Experiment: Take either a front or back bulb out and watch the tick-tock rate change.

\$\endgroup\$
2
  • \$\begingroup\$ I think @David Constanzo was asking more in terms of the Physics/Electronics on why a blinker changes its rate. Not a mandate from law to make them blink XD \$\endgroup\$ Commented Sep 26, 2022 at 19:22
  • \$\begingroup\$ With modern electronic controls, there's no reason why the pilot blink rate would have to be the same as the actual signal blink rate. Faster blinks could be disturbing to other drivers, so it could be reasonable to decouple them. \$\endgroup\$
    – Barmar
    Commented Sep 27, 2022 at 16:37
0
\$\begingroup\$

This problem occurs due to increase of flow of current in circuit. When lights are in good working form then circuit is calculated and current flow is also working properly, But when one or more lights are burnt out then circuit is altered as one of resistor not working and flow of current is going on without resistor so turning signals blinks faster then normal condition.

enter image description here

\$\endgroup\$
12
  • 3
    \$\begingroup\$ Welcome! Please explain "circuit is breached and flow running without resistor" with a schematic. \$\endgroup\$
    – winny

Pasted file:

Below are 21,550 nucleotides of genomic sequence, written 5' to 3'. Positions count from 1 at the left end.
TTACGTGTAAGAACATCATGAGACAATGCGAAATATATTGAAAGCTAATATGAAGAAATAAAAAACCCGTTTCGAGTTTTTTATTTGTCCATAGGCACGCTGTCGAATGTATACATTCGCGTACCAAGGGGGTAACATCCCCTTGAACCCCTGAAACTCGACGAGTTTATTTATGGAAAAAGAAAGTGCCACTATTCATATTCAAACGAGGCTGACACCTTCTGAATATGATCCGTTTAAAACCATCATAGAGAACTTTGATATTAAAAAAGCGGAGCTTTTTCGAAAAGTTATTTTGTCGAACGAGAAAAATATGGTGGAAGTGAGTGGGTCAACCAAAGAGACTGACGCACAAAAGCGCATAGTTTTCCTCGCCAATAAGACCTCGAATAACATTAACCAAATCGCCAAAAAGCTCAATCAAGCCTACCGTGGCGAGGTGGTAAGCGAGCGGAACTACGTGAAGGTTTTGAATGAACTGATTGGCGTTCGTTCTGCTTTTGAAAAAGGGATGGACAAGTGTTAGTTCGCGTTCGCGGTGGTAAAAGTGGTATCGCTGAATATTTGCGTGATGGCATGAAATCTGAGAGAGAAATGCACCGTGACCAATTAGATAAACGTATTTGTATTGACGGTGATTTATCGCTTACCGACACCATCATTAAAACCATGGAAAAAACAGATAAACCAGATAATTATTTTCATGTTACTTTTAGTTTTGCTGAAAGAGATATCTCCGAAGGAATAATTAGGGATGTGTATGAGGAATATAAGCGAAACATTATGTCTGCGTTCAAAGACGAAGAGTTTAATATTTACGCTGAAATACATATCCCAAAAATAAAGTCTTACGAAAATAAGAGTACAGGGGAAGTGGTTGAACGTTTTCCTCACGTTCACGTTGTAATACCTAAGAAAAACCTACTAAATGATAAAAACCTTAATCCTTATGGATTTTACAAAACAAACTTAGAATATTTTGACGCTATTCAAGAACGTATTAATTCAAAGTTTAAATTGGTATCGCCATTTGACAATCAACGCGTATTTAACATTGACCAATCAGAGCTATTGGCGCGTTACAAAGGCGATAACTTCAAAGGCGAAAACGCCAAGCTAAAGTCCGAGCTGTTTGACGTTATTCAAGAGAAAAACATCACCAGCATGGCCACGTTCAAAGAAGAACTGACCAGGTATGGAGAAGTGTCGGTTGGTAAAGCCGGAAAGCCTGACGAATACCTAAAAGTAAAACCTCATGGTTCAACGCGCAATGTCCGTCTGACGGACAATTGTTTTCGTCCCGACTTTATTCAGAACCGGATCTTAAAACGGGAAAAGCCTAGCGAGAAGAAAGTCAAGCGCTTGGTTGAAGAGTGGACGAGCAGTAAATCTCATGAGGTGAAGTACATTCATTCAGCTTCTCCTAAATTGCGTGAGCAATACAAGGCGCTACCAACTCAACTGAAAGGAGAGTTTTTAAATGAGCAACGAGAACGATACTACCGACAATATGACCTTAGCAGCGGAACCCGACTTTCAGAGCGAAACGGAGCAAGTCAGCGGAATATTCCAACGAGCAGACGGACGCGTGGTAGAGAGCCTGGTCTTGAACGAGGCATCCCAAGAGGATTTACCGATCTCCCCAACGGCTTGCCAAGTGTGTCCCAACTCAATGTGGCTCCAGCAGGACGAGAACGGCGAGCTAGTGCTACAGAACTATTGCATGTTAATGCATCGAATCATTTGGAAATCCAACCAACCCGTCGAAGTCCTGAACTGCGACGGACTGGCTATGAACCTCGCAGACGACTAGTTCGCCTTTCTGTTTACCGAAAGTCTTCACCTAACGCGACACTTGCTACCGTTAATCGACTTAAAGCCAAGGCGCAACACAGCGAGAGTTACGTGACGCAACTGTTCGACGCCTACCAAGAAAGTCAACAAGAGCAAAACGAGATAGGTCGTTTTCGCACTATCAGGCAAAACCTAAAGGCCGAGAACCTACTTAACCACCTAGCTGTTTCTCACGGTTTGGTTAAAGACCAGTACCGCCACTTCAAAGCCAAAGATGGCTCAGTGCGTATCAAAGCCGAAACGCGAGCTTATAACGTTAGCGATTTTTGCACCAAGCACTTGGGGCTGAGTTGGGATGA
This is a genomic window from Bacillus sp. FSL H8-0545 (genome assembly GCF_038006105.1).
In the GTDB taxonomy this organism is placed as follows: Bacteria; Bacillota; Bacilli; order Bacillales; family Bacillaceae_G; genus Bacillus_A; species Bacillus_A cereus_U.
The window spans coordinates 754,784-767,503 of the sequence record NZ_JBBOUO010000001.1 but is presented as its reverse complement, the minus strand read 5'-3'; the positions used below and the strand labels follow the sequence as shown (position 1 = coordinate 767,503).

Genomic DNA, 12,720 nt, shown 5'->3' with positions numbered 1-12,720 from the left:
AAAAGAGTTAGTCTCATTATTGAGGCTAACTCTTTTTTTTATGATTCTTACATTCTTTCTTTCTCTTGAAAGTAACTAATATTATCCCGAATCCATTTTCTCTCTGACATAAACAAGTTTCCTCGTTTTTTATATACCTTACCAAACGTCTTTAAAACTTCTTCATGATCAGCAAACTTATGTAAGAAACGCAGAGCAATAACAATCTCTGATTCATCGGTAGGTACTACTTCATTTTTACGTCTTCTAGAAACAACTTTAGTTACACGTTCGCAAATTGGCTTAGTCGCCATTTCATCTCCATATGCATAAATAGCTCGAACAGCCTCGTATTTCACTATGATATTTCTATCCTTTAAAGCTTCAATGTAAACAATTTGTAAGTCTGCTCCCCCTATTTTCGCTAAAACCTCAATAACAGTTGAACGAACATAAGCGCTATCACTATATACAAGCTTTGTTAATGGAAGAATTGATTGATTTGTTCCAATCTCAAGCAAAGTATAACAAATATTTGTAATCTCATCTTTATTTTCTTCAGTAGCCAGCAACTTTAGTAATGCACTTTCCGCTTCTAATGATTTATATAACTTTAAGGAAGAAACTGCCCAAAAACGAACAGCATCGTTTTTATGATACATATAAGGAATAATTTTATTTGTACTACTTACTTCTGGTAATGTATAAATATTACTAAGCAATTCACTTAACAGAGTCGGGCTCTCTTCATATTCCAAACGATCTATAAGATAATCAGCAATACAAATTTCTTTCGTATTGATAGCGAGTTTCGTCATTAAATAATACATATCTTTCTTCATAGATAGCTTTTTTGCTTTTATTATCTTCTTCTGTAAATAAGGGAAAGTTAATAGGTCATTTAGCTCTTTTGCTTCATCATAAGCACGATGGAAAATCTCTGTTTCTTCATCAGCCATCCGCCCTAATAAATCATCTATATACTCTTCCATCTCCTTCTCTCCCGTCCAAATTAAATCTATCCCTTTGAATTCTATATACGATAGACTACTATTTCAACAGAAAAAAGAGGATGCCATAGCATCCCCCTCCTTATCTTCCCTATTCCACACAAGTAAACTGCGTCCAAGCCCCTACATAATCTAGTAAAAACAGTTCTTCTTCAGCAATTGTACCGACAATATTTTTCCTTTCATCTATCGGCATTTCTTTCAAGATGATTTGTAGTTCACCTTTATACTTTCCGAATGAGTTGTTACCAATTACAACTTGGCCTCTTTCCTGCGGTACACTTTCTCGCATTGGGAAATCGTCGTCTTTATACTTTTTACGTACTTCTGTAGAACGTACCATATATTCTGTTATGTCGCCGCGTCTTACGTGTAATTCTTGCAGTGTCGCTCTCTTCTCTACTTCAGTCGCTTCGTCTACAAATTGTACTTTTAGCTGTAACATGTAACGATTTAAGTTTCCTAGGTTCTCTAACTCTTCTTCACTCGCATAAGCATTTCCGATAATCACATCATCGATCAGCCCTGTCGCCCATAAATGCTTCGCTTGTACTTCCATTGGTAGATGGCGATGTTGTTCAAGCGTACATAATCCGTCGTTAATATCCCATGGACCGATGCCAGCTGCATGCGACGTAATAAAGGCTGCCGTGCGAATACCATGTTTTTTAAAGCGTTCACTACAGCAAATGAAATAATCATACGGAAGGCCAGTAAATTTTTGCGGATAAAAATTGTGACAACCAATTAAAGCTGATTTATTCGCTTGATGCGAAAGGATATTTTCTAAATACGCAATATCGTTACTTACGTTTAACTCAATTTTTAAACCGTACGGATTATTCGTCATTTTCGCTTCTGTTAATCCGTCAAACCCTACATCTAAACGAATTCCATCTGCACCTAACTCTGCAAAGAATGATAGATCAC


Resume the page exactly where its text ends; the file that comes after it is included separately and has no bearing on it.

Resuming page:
Commented Sep 27, 2022 at 12:10
  • \$\begingroup\$ resistor is used for blinkers and if light is burnt out then resistor of that light also not usefull for the circuit that's why due to lack or resistance blinks more faster then normal ones \$\endgroup\$ Commented Sep 29, 2022 at 10:08
  • \$\begingroup\$ That didn't explain "circuit is breached and flow running without resistor". Try with a schematic. \$\endgroup\$
    – winny
    Commented Sep 29, 2022 at 11:07
  • \$\begingroup\$ mediafire.com/view/8jyjablybeqw69f/signal_3_3rd_light.gif/file \$\endgroup\$ Commented Oct 3, 2022 at 7:49
  • 1
    \$\begingroup\$ In the future, please embed images in your answer, no external links. Since you are new here, I have done this for you. Your image does not explain "circuit is breached and flow running without resistor". Please show what current is flowing where without what resistor. \$\endgroup\$
    – winny
    Commented Oct 3, 2022 at 8:56

Your Answer

By clicking “Post Your Answer”, you agree to our terms of service and acknowledge you have read our privacy policy.

Not the answer you're looking for? Browse other questions tagged or ask your own question.